As some of you know, I am originally from a small town in northeast Iowa called Janesville. Not too far away from my hometown is the hometown of my dad, his two brothers, and my late grandparents, Parkersburg. Recently, though, Parkersburg got national attention, but for the wrong reason.
Due to severe weather and tornadoes, Parkersburg has been leveled.
One of my uncles still lives in Parkersburg, and his house is no more, save for the kitchen floor and the basement. Fortunately, he's okay and has found people who will take him in while he and his neighbors start to sift through the wreckage.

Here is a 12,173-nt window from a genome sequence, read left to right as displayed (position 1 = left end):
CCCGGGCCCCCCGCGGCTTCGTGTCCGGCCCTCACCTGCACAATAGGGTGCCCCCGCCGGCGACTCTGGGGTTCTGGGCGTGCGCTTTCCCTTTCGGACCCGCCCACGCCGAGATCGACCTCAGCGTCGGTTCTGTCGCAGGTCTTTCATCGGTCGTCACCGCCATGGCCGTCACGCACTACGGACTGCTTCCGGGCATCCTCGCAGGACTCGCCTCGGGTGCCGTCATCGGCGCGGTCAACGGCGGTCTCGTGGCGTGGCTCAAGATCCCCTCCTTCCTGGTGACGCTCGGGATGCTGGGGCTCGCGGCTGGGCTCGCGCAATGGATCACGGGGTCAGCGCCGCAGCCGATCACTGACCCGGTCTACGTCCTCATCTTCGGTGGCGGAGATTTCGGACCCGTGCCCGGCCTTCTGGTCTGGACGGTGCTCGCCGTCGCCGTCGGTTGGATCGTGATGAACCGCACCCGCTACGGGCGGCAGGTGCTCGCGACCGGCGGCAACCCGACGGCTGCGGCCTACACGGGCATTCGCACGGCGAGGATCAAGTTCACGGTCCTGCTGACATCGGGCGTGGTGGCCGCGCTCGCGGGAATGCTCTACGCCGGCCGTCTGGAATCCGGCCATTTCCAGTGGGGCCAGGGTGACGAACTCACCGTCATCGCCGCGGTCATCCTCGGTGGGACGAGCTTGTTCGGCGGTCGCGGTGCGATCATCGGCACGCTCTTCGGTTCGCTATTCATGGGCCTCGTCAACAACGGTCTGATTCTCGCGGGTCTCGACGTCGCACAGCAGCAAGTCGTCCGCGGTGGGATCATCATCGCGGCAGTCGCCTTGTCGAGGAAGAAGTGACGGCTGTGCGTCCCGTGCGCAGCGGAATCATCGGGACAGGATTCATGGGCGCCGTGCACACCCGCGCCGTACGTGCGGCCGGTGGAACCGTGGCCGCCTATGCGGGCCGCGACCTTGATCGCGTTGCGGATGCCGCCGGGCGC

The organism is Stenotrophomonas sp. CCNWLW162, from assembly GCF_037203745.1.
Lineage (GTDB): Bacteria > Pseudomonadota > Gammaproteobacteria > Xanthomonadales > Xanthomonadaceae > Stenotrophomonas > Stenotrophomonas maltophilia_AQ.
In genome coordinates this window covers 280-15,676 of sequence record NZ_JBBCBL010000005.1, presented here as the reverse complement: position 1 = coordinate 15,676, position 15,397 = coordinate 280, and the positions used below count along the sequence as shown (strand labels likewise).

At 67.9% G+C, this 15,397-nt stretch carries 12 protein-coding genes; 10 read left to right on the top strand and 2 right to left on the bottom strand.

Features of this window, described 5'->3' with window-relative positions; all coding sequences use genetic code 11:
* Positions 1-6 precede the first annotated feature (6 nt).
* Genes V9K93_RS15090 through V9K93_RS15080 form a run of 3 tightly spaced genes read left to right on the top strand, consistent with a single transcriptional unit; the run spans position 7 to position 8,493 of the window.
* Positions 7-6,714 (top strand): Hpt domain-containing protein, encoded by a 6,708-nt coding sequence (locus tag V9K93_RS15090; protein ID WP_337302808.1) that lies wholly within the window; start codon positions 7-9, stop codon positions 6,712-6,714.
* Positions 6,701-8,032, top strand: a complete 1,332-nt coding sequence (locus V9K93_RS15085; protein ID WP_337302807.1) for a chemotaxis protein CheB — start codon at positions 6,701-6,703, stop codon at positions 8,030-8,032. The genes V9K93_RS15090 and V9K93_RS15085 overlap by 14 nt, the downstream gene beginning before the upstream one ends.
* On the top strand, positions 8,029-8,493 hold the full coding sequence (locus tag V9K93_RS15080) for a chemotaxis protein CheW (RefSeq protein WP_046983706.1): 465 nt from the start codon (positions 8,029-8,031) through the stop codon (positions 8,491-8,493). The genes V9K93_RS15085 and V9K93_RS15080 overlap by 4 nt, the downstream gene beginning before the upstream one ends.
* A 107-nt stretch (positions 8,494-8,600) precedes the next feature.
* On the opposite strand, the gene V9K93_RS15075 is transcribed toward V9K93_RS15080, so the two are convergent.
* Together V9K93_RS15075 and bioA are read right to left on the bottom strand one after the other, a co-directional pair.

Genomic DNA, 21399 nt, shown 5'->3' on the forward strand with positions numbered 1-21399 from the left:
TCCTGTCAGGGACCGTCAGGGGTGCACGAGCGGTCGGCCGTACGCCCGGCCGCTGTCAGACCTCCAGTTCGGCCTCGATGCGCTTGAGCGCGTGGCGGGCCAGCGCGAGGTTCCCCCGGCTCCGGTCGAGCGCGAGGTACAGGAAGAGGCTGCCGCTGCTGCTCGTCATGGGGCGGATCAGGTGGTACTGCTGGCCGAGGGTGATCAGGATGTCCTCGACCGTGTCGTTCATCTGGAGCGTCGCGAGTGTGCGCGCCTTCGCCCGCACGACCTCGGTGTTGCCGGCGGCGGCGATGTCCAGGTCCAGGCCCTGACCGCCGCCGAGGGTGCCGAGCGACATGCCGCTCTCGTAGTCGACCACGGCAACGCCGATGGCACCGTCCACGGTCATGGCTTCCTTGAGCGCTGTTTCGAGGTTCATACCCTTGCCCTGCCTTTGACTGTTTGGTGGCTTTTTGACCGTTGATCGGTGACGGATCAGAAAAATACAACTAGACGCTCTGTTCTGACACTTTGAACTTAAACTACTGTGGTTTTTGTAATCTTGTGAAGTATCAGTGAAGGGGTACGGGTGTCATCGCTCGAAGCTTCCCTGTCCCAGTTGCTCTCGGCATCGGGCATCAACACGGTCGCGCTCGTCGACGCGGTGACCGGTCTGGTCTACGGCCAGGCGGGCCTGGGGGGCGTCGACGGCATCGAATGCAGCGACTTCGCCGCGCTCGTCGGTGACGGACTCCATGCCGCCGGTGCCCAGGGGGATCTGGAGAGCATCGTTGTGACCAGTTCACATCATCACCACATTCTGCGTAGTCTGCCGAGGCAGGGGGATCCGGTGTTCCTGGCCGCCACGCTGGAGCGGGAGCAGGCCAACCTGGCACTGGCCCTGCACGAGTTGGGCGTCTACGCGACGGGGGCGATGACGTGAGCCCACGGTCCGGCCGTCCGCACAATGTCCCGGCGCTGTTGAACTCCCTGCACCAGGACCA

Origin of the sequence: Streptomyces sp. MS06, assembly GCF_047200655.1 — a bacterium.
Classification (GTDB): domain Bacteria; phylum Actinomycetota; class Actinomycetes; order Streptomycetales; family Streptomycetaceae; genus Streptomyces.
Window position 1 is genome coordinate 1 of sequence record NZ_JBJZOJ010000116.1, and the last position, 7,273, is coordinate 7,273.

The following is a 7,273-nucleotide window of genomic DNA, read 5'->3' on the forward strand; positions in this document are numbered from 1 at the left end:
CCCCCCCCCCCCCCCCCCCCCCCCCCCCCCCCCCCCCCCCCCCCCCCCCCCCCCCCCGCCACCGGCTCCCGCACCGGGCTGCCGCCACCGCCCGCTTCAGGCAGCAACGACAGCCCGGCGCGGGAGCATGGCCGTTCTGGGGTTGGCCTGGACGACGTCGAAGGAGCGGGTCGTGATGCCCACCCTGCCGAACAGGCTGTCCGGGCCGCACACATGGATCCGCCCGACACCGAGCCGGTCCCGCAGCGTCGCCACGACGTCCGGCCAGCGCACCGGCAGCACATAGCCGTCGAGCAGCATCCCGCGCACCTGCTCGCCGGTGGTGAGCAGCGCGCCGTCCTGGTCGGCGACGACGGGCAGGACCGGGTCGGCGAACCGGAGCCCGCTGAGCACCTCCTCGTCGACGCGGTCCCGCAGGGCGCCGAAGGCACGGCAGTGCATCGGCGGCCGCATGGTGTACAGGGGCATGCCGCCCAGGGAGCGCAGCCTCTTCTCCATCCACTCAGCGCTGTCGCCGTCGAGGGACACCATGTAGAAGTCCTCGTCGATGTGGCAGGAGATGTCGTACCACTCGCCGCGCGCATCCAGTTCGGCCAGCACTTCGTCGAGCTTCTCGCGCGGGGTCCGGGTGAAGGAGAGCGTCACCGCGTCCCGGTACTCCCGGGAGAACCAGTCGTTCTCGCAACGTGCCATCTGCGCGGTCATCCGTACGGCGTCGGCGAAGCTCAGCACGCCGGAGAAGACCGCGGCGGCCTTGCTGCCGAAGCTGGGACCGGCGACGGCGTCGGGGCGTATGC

But this post isn't about that. When my uncle needed help, his neighbors and members of my family were there. And I guarantee the same could be said for most of the people in Parkersburg, if not all of them. Why?
Because small town America is like that.
Not so long ago, a certain Senator from Illinois with Presidential aspirations said the following:
You go into these small towns in Pennsylvania and, like a lot of small towns in the Midwest, the jobs have been gone now for 25 years and nothing's replaced them. And they fell through the Clinton administration, and the Bush administration, and each successive administration has said that somehow these communities are gonna regenerate and they have not.
And it's not surprising then they get bitter, they cling to guns or religion or antipathy toward people who aren't like them or anti-immigrant sentiment or anti-trade sentiment as a way to explain their frustrations.
Come to Parkersburg, Iowa, and say that, Senator. And be prepared to eat some crow.